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Food Color Measurement

Posted August 12, 2019 by Tim Mouw

There’s been a lot of research around the role color plays in how we expect food to taste. The fact is, we judge flavor by the color of the food or drink, even before the first taste. We expect red foods to taste sweet like strawberries or cherries. White should taste like vanilla, and green is probably limey and tart or minty. Color cues can even determine whether we take that first bite. Most of us won’t even consider trying a food like mashed potatoes or pumpkin pie if it is green.

Secret Life of Colorful Food Blog

Considerations for Measuring the Color of Food

Here are the top four things manufacturers should consider when measuring food and how X-Rite solutions can help. 

Secret Life of Colorful Food Blog 1. Batch color will vary based on the ingredients.

 

A big challenge in getting food color right is that the color of the ingredients can vary between crops, suppliers, and even seasons. Take tomato sauce for instance. To achieve a uniform color in the final product, each piece must be a shade of red that falls within specific tolerances. Even various types of cocoa used in making chocolate flavors have different shades of brown and red.

 

Measuring the variation in incoming ingredients can help you quantify color differences and adjust recipes for better color control.

 

2. Ingredients reflect light differently.

 

Most manufactured food products contain both solid and liquid ingredients, which reflect light differently. Ice cream, for instance, is made up largely of casein micelles, fat globules, air cells, and ice crystals, all of which reflect light in different intensities depending on the composition of the recipe. Smaller particles and larger volumes of air bubbles will cause the uncolored ice cream to take on a lighter apparent color.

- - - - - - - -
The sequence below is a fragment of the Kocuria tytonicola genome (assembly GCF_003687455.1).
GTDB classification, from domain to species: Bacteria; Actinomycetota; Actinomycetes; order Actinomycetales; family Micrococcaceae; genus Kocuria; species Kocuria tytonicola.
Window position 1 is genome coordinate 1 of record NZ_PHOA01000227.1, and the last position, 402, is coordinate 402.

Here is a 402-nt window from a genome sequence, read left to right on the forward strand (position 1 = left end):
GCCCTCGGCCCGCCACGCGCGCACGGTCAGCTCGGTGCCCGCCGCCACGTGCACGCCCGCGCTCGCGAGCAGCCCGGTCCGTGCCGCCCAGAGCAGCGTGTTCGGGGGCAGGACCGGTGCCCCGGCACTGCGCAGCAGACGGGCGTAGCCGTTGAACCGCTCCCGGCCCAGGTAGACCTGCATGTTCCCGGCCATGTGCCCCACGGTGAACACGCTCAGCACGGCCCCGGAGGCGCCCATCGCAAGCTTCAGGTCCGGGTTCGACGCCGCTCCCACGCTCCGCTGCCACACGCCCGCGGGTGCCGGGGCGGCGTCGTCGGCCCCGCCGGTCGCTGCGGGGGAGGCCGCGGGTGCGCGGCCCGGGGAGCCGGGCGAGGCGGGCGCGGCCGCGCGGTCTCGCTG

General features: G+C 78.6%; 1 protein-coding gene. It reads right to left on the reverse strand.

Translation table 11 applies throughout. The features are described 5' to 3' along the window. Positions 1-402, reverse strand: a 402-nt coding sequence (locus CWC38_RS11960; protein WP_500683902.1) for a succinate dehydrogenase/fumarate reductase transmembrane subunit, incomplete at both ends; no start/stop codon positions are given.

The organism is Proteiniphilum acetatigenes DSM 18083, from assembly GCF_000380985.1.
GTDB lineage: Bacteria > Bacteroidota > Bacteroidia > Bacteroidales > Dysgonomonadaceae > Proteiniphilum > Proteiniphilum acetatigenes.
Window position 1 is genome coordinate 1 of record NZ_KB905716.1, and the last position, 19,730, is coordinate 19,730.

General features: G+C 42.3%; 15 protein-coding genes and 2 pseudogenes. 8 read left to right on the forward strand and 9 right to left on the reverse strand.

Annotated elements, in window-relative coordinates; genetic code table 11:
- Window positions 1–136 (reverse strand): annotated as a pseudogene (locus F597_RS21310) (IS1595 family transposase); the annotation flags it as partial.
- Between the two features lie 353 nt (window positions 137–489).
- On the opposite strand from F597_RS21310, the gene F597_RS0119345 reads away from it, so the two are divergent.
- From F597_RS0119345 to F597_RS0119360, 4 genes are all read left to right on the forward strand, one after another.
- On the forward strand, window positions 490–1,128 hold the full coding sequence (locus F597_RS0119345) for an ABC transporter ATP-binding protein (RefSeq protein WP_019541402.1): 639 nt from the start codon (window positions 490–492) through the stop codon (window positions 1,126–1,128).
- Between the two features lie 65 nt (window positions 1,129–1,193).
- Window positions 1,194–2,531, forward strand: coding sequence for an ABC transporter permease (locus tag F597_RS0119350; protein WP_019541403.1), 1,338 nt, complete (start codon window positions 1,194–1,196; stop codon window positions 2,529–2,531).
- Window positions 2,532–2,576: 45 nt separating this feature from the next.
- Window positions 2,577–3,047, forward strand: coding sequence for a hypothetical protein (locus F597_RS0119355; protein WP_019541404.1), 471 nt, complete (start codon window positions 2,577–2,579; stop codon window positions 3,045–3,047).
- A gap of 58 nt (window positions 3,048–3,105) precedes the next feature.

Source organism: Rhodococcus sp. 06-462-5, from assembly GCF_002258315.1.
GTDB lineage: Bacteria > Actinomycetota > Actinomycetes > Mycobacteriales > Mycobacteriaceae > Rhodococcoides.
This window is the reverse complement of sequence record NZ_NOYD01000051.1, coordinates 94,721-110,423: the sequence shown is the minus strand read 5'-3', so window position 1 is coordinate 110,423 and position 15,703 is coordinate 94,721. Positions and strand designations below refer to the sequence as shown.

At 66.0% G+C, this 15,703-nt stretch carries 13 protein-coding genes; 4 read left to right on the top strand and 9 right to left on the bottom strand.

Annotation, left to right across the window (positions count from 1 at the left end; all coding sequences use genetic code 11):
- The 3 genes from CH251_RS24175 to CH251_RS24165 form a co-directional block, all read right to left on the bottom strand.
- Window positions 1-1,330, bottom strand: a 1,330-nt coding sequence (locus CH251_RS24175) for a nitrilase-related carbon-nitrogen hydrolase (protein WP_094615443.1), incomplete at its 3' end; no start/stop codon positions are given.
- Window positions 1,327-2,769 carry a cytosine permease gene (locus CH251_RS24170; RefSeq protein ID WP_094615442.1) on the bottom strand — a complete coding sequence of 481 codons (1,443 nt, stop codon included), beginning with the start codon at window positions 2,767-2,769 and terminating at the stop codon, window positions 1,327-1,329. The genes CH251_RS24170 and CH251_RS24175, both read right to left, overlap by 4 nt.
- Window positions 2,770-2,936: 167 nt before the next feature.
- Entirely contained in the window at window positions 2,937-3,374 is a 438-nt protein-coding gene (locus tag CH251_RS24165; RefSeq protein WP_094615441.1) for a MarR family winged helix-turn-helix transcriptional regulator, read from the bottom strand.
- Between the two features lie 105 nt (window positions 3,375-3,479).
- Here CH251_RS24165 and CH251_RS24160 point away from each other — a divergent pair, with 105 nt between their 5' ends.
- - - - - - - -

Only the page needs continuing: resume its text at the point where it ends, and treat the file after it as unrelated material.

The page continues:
Spectrophotometers like the Ci7800 benchtop are able to measure in both reflectance and transmission modes to accommodate any type of ingredient.

 

3. The device can’t come in contact with the food.

Not only is this a safety concern, but the differing shapes and texture of food ingredients can make them a challenge to measure. We offer specially designed accessories for many of our instruments to help measure these hard-to-hold samples. "Rigs and Jigs" like the Instrument Stand for the MetaVue VS3200 and the Test Tube Holder for the Ci7600 Orange Juice Grading Solution enable spectros to measure odd shaped, powdered, hard-to-hold, and liquid ingredients.

MetaVue VS3200

The Instrument Stand for the MetaVue VS3200 raises the instrument off the table to accommodate various sizes of sample cups and measure samples without contaminating the instrument.

 

4. It has to happen fast.

Manufacturing plants move fast, and missing a shift in color can have serious financial implications. By measuring the color of samples frequently, quality control personnel can catch and correct small mistakes before they become a big problem. Quality control software like Color iQC can streamline color measurement and recording in a centralized location for data analysis, reporting, and trend setting.

 

A Complete Solution to Measure and Control Food Color

 

Pairing a non-contact spectrophotometer with quality control software can help you monitor color throughout production and catch errors before they ruin the batch. It can also link production data with shop manufacturing variables, such as ingredients in a particular batch or mixing time, to help you identify and track trends to improve your manufacturing process.

 

For more information about how manufacturers use X-Rite’s solutions for measuring food, check out our Algida Ice Cream Case StudyBacardi Mojito Blog, and Measuring Unique Samples Webinar where we demonstrate how to measure mustard. If you need help choosing the best solution for your food measurement needs, get in touch.

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